More Information on the Genetic Link between Psoriasis, Obesity, and Diabetes

Researchers have concluded that there is a small but significant genetic component to the observed connection between high body mass index (BMI) and psoriasis.

A new study of Danish twins concludes that there is a small but significant genetic component to the observed connection between high body mass index (BMI) and psoriasis, the skin condition that often leads to psoriatic arthritis.

Investigators used questionnaire answers and medical records from 33,588 twins to examine correlations between body mass index (BMI), T2DM and psoriasis. The study population, which was 46% male, had a mean age of 44.5 years ± a standard deviation of 7.6 years.

Overall, the study found that psoriasis was nearly twice as common in people with T2DM than in other cohort members (7.6% vs. 4.1%; P =0.001). After adjusting for multiple potential confounders, the investigators found a significant association between psoriasis and T2DM (odds ratio [OR], 1.53; 95% confidence interval [CI], 1.03 to 2.27; P =0.4) and between psoriasis and increasing BMI (OR, 1.81; 95% CI, 1.28 to 2.55; P =&thinsp;0.001 in individuals with a BMI>35.0). Overall, the investigators found, patients with psoriasis had slightly larger BMIs than other patients (25 vs 24.4; P <0.001).

Among the study’s 449 psoriasis-discordant twin pairs, the association between psoriasis and obesity was diluted in monozygotic (identical) twins (OR, 1.43; 95% CI, 0.50 to 4.07; P&thinsp;=&thinsp;.50) relative to dizygotic (fraternal) twins (OR, 2.13; 95% CI, 1.03 to 4.39; P&thinsp;=&thinsp;.04). Overall, among those discordant twins, obesity was more common in the twin with psoriasis than the twin with no psoriasis (11.6% vs. 8.1%). After adjusting for potential confounders the twin with psoriasis was almost twice as likely as the other twin to be obese (OR, 1.92; 95% CI, 1.06 to 3.46; P = 0.03)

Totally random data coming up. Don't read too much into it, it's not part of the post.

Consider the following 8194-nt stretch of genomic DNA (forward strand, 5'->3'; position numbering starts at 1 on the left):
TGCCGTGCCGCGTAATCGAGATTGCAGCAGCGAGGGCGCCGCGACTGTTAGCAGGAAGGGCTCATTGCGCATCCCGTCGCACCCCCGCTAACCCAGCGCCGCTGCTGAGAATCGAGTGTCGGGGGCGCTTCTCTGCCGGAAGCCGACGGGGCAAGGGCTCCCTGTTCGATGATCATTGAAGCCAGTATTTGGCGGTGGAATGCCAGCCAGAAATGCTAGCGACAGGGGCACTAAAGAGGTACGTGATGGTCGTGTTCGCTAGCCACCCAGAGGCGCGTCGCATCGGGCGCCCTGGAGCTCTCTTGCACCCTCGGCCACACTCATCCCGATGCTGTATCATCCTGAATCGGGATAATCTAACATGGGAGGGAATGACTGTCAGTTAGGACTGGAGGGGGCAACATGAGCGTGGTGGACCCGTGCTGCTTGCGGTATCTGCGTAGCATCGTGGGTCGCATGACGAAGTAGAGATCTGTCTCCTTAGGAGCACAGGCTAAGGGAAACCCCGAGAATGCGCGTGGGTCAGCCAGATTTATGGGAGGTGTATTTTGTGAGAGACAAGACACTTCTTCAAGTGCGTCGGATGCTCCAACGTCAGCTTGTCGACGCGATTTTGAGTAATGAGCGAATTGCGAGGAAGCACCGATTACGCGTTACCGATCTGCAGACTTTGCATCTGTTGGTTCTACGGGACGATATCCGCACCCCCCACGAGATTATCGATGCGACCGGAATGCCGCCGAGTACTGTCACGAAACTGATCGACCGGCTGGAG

Variance decomposition showed that additive genetic factors accounted for 68% (95% CI, 60% to 75%) of the variance in the susceptibility to psoriasis, for 73% (95% CI, 58% to 83%) of the variance in susceptibility to T2DM, and for 74% (95% CI, 72% to 76%) of the variance in BMI. The analysis found that the genetic correlation between psoriasis and type T2DM did not reach the level of significance: 0.13 (−0.06 to 0.31; P&thinsp;=&thinsp;.17). The genetic correlation between psoriasis and BMI, on the other hand, was small-but-significant: 0.12 (0.08 to 0.19; P&thinsp;<&thinsp;.001).

The investigators also tried to calculate the impact of environment and found no significant associations. The environmental correlation between psoriasis and T2DM was 0.10 (−0.71 to 0.17; P&thinsp;=&thinsp;.63); The environmental correlation between psoriasis and BMI was −0.05 (−0.14 to 0.04; P&thinsp;=&thinsp;.44).

“This study determines the contribution of genetic and environmental factors to the interaction between obesity, type 2 diabetes mellitus, and psoriasis,” the study authors wrote in JAMA Dermatology. “Psoriasis, type 2 diabetes mellitus, and obesity are also strongly associated in adults after taking key confounding factors, such as sex, age, and smoking, into account. Results indicate a common genetic etiology for psoriasis and obesity.”

The study authors noted that the cross-sectional nature of the study made it impossible to guess whether psoriasis caused obesity — perhaps by making exercise more uncomfortable and encouraging a more sedentary lifestyle — whether obesity caused psoriasis or both conditions stemmed from a common cause.

An accompanying editorial noted that the failure to find a significant genetic component to the association between psoriasis and T2DM says more about the small sample size than the actual existence of any such link (only 6 people in the study had both T2DM and psoriasis).

“These findings are consistent with emerging genetic evidence linking psoriasis to diabetes,” wrote Joel M. Gelfand, MD, the author of the editorial. “For example, genetic variation in IL12B, IL23R, and IL23A has an influence not only on the risk for psoriasis but also on its severity and type 2 diabetes. Other researchers have suggested a role for CDKAL1 in conferring susceptibility to both psoriasis and diabetes.”